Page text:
Nannie Cutty Sark figurehead

Cutty Sark internal lift closure

Cutty Sark's internal lift is out of order so there is currently limited wheelchair access to the site and the Tween deck is inaccessible. We apologise for any inconvenience this may cause. 

 

 

Essential information

Opening times: 
10.00 - 17.00
Admission: 
Ticketed
Location: 
Cutty Sark

Cutty Sark’s name derives from the famous poem Tam O’Shanter by Robert Burns. 

The poem is about a farmer called Tam who is chased by a scantily-clad witch called Nannie, dressed only in a ‘cutty sark’ - an archaic Scottish name for a short nightdress. Cutty Sark’s figurehead is a depiction of Nannie.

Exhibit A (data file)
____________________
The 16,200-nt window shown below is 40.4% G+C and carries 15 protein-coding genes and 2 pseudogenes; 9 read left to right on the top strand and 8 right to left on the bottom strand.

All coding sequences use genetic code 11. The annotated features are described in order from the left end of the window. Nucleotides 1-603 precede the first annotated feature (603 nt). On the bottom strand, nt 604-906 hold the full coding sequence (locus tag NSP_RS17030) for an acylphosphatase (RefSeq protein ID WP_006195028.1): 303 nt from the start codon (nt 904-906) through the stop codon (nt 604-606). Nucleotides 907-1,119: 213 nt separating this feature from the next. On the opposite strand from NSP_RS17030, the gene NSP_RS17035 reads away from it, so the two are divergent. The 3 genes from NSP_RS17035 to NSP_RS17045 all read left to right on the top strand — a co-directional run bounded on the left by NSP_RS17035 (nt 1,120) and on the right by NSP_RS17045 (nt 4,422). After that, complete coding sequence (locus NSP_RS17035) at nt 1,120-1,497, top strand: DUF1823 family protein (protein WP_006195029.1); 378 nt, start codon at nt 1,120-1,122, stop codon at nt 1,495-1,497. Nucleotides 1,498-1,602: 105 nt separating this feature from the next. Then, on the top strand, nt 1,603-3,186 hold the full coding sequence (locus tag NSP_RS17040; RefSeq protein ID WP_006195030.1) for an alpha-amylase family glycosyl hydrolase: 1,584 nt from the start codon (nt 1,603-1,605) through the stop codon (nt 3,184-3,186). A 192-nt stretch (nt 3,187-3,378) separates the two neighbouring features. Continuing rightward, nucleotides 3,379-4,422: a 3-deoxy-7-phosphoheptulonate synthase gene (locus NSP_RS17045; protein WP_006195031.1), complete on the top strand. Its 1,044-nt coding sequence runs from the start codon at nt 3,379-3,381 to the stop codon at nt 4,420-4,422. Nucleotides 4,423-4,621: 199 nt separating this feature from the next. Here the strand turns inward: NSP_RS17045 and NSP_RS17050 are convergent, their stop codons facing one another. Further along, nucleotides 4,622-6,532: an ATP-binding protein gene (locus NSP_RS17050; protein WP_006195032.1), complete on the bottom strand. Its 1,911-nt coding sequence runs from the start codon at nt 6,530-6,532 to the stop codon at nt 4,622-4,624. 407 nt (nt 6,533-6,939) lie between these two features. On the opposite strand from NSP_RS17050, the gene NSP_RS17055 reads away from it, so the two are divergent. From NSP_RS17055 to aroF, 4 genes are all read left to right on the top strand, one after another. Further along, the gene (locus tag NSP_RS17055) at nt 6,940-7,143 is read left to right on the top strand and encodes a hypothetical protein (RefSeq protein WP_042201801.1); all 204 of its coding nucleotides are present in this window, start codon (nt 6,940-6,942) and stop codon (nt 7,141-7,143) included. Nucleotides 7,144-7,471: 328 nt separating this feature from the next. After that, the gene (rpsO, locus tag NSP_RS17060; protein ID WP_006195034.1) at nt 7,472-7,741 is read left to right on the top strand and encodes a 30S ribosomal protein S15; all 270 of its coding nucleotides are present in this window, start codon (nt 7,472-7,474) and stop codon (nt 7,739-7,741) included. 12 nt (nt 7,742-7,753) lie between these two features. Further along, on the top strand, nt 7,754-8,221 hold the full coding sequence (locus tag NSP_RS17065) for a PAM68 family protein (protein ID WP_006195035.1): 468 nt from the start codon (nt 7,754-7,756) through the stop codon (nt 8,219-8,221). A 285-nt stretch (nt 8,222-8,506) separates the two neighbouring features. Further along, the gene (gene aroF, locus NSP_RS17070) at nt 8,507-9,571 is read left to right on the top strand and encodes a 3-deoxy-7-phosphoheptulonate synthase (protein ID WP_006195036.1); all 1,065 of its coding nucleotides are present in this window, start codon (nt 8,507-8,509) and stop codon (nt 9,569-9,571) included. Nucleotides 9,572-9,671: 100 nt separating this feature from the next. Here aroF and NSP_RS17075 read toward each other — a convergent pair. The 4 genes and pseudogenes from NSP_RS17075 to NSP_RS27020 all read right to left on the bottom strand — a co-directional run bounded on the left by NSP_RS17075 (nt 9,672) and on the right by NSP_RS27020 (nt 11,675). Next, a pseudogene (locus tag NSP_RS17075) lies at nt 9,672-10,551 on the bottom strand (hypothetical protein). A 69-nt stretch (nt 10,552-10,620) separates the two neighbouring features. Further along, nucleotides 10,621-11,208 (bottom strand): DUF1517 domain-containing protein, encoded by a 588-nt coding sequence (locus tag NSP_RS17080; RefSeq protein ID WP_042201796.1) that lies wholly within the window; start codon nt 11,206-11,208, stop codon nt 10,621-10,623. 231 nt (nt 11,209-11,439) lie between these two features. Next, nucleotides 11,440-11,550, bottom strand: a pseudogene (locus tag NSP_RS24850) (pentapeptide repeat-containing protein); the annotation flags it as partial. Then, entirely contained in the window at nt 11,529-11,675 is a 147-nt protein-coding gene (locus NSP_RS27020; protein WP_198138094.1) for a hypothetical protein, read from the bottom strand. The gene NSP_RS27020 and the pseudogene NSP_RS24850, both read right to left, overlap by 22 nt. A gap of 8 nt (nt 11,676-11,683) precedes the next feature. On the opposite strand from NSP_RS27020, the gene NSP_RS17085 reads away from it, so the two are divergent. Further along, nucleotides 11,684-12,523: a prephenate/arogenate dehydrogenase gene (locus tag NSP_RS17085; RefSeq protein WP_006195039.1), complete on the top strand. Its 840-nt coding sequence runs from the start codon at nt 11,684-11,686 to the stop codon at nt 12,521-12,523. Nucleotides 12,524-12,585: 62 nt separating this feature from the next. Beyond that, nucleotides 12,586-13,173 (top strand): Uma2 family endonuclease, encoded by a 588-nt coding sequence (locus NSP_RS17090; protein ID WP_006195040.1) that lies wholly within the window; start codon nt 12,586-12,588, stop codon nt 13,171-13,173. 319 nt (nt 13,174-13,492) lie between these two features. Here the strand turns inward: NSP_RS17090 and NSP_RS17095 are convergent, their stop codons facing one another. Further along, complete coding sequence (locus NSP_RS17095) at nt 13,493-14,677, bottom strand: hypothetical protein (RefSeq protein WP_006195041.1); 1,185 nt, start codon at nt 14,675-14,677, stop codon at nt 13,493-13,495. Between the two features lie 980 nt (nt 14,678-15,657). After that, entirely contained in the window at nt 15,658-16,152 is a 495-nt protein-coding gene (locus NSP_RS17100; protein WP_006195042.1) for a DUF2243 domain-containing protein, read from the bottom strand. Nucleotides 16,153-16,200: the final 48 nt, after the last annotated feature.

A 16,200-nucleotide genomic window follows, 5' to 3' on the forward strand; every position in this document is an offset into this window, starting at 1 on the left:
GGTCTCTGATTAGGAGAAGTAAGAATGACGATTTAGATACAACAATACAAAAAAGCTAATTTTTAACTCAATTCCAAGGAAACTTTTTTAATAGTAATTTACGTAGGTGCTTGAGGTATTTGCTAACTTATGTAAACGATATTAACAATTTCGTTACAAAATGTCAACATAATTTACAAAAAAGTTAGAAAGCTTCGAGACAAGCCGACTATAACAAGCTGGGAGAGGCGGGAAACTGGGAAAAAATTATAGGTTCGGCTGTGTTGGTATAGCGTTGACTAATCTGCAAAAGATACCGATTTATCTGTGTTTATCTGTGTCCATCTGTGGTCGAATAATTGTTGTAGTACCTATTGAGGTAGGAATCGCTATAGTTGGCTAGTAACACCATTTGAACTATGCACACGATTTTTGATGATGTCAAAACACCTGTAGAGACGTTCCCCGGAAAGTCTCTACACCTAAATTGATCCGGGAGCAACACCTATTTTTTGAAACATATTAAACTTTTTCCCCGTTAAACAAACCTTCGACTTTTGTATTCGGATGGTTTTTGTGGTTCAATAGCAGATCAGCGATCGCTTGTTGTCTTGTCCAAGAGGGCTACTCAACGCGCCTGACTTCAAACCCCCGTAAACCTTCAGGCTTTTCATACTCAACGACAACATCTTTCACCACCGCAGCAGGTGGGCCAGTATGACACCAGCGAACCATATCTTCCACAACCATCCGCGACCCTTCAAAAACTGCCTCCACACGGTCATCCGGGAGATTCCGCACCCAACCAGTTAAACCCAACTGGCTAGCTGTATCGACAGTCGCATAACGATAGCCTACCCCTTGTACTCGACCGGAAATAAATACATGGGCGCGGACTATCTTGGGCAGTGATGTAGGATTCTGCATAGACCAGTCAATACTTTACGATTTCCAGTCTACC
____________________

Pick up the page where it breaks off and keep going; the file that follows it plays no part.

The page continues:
Nannie can be seen holding out a horse's tail at the centre of the ship's figureheads collection under the ship's hull. The original figurehead carved by Fredrick Hellyer lost its head and an arm in a storm in the late 19th century. It was found on board and repaired in 1970.

A replica commissioned in 1956 and made in 1957 can be seen outside on the bow of the ship.

See the world's largest collection of Merchant Navy figureheads

Cutty Sark characters: meet Nannie the Witch

Cutty Sark is open daily, 10am-5pm 

Explore this legendary 19th-century sailing ship, the world’s sole surviving tea clipper, and fastest ship of her time.

Visit Cutty Sark